• Remove your maximum occupancy requirements, currently limited to 4 or fewer unrelated persons. All it serves to do is limit the type of people who could potentially share or co-rent a home, many of which in Lakeville sport more than enough rooms to house a few small families or 5+ unrelated individuals.
  • Ease restrictions on commercial uses. In Germany, “General Residential” districts allow commercial uses that serve the daily needs of residents and guests by-right – things like small restaurants, bread shops, hair salons, small hotels, etc. Most US cities are more restrictive, but older neighborhoods typically have small-scale commercial buildings scattered throughout neighborhoods, sometimes with a level of housing above.
    Small-scale commercial on a mixed-use street in Portland, OR

    This provides the opportunity for live-work opportunities for would-be small business owners that can’t afford the rents of a full commercial space in one of the few strip malls in town. The ordinance could be structured similarly to Germany’s to prevent massive traffic issues by providing the existing neighborhood an amenity it may be lacking but at a scale not designed for a regional or city-wide draw.

There are other reforms to suggest. Front and side-yard setbacks are generally too large, parking minimums for residential and commercial aren’t based on anything scientific and waste resources like crazy. It’s not crazy to suggest allowing more than a triplex in an RS-2 zone considering mixed densities would be great for affordability. But we’ll stop there for now.

Redesign Streets as You Rebuild Them

With the earliest subdivisions across the city dating back to the mid-70s, Lakeville going to embark on a never-ending cycle of road reconstruction as streets reach the end of their 30-40 year useful life. I can’t say with 100% certainty, but property taxes and assessments will almost definitely go up to help pay for these capital projects, as the initial street costs were baked into subdivision mortgages. I hear people are concerned about rising taxes. In addition to the land use reforms above (which add to the tax base without adding miles of street or pipes), there are steps to mitigate the cost of street replacement.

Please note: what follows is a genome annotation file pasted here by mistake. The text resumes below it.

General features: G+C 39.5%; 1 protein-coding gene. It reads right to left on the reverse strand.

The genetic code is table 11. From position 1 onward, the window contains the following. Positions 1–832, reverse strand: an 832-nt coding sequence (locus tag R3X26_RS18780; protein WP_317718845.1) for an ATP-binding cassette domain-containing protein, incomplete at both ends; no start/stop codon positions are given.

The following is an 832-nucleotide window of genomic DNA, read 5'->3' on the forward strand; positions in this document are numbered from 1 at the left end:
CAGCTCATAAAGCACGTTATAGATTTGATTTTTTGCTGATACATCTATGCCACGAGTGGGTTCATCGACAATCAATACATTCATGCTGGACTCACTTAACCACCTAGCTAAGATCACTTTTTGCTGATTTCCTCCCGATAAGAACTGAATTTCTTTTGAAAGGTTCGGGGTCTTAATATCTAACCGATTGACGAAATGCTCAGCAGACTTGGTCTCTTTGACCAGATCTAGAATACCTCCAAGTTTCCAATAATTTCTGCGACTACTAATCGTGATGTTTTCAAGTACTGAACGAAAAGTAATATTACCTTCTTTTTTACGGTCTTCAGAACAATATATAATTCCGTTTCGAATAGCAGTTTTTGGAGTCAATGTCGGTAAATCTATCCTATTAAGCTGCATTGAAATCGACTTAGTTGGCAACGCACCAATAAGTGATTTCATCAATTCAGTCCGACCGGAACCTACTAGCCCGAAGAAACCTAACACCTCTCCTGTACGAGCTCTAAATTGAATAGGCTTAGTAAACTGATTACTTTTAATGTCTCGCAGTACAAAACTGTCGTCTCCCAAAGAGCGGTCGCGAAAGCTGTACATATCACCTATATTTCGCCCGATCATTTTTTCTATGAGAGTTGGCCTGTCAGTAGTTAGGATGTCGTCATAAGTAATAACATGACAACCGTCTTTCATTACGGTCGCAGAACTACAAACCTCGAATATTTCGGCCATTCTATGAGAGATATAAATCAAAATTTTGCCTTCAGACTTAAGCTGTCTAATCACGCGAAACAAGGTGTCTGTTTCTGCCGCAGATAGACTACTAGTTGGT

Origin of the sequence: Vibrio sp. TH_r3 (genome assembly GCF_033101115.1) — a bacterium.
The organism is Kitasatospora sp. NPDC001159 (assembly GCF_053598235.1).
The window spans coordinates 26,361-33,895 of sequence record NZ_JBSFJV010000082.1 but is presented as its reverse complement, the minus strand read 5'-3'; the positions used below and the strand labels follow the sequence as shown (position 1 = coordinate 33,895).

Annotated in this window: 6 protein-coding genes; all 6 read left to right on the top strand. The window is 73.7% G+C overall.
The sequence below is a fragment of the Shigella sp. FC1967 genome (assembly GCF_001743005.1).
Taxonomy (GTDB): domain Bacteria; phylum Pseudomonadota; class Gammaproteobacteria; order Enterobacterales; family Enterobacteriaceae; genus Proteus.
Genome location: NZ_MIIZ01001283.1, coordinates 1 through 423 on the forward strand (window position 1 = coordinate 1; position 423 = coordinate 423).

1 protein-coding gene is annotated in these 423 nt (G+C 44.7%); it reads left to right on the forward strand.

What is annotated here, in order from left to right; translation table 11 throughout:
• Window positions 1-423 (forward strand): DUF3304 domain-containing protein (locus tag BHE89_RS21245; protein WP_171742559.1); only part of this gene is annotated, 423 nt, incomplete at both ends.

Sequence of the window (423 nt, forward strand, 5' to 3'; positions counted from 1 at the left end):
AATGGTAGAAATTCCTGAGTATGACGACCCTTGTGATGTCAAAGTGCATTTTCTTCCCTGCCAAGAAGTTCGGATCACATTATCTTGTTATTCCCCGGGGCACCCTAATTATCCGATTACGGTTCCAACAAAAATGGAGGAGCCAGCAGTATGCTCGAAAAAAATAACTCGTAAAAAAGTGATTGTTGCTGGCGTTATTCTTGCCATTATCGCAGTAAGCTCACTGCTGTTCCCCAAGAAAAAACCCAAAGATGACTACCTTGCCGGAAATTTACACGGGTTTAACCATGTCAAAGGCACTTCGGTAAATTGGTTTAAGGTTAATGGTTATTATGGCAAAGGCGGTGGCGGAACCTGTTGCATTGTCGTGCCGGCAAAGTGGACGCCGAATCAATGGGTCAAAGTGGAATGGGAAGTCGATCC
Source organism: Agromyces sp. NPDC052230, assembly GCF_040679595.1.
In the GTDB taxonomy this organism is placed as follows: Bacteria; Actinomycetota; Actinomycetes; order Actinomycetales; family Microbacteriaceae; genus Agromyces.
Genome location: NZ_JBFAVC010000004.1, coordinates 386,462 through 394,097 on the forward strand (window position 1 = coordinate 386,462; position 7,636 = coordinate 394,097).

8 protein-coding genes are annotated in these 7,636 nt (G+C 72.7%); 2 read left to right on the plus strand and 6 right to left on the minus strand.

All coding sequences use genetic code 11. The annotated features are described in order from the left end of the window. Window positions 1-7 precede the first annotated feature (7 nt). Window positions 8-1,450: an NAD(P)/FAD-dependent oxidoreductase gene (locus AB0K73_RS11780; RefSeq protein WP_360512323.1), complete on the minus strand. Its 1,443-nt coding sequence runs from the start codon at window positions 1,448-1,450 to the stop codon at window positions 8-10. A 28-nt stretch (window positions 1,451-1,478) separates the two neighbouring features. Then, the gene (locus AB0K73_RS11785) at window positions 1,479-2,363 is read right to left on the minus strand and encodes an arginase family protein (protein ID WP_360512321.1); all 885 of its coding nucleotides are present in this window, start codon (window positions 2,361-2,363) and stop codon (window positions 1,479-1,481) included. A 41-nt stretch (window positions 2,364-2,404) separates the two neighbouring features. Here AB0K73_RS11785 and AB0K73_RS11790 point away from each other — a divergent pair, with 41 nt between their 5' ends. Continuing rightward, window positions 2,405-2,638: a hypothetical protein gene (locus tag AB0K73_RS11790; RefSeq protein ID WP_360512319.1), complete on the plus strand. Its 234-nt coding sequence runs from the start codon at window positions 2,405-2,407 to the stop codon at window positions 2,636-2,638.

This is also a huge opportunity to calm residential streets and add bike/walk connections, allowing kids and adults to safely get around neighborhoods without a car. Some targeted suggestions:

  • Narrow residential streets from curb-to-curb during inevitable reconstruction. 99% of Lakeville’s neighborhoods don’t need 30-32′ wide streets (some are pushing 40′ wide!). No, the once-in-a-decade conflict between neighboring grad parties doesn’t justify the space for parking on both sides. One-sided parking will do just fine, and even then it’ll be a vacant moonscape 360 days a year. With 9-10 foot lane widths and a 7-8′ parking area on one side, the city would save 3-5% on pavement, and the result would be slower streets. Who among you have never complained about someone driving too fast down your street?
  • Build a sidewalk on at least one side of the street at entrance points to neighborhoods. Consider extending them into the neighborhood for half a mile or more. Require residents to shovel them to maintain accessibility in the winter. In doing so, children will have safe routes to schools and people with disabilities will have accessible routes in your communities.
  • Build strategic pedestrian and bike through-ways in neighborhood interiors to cut down on travel distances. An extra half mile in a car through curved neighborhood streets isn’t much of a deal breaker, but it’s a challenge if trying to get to a major arterial by foot. Focus on connecting major commercial areas and schools first.
  • Improve pedestrian crossing points between lights on major collector roads. You know the ones I’m talking about. 175th, 185th, Ipava, Dodd, Kenwood Trail, Highview, etc. Lights and stop signs are few and far between, with average speeds often approaching 50 mph or more. If people are to cross these roads, you’ll need some combination of narrowed widths, actually marking crosswalks, and overhead activated beacons.